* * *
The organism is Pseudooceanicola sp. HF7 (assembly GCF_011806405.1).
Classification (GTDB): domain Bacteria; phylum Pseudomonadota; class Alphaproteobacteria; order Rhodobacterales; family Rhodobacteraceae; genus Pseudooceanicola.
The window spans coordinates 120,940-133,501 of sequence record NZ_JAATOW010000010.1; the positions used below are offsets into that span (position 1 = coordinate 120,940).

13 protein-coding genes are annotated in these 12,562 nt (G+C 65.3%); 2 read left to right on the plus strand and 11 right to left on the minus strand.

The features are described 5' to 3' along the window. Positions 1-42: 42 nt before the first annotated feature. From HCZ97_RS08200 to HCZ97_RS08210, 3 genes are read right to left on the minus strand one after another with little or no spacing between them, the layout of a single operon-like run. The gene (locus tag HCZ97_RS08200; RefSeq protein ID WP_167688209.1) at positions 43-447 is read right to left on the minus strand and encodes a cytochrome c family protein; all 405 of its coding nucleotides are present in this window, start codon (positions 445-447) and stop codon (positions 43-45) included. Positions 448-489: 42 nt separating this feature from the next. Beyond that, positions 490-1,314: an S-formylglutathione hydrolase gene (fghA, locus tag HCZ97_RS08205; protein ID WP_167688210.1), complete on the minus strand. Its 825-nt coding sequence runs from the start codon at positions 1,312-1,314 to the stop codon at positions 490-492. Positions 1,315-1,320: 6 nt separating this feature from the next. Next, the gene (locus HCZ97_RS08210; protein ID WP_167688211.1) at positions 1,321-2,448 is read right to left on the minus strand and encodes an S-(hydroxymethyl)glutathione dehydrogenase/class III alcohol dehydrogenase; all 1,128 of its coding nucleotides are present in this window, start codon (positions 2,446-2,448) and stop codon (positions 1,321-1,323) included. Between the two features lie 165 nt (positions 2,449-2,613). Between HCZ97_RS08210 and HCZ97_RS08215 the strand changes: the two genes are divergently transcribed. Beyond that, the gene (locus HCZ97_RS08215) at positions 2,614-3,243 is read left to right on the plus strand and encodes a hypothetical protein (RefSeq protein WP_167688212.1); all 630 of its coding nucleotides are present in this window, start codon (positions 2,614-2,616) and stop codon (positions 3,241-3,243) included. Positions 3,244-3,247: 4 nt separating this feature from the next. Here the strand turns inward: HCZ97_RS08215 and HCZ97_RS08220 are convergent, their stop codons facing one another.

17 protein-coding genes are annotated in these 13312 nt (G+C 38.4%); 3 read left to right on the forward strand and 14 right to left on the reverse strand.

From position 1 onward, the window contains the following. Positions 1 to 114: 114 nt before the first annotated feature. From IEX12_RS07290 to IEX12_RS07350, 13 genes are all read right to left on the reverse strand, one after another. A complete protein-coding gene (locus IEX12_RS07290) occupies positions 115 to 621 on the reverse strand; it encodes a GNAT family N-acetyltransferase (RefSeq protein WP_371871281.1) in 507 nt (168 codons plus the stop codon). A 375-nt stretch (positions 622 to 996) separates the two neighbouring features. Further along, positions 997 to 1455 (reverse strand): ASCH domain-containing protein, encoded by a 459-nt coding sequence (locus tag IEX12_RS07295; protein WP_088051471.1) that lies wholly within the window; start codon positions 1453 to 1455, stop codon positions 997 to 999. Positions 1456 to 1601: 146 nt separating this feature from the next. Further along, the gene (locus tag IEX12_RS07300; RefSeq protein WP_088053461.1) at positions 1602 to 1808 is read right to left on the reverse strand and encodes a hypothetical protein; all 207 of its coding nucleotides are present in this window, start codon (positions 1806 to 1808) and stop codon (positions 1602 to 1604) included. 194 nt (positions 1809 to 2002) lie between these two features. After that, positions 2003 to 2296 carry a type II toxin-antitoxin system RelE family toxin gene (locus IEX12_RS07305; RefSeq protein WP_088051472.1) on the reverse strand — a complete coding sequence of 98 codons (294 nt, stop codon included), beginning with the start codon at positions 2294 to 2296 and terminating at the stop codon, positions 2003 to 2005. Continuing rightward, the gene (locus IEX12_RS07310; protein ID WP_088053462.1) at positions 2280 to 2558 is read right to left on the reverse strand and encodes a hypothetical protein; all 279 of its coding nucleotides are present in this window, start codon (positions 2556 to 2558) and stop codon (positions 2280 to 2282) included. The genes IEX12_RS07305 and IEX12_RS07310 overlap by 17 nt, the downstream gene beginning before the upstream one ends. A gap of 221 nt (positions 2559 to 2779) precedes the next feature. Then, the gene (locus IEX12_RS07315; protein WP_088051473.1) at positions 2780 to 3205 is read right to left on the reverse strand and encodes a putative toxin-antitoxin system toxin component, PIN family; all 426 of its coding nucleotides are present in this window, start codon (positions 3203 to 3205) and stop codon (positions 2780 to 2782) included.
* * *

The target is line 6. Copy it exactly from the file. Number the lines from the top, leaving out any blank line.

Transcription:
17 protein-coding genes are annotated in these 13312 nt (G+C 38.4%); 3 read left to right on the forward strand and 14 right to left on the reverse strand.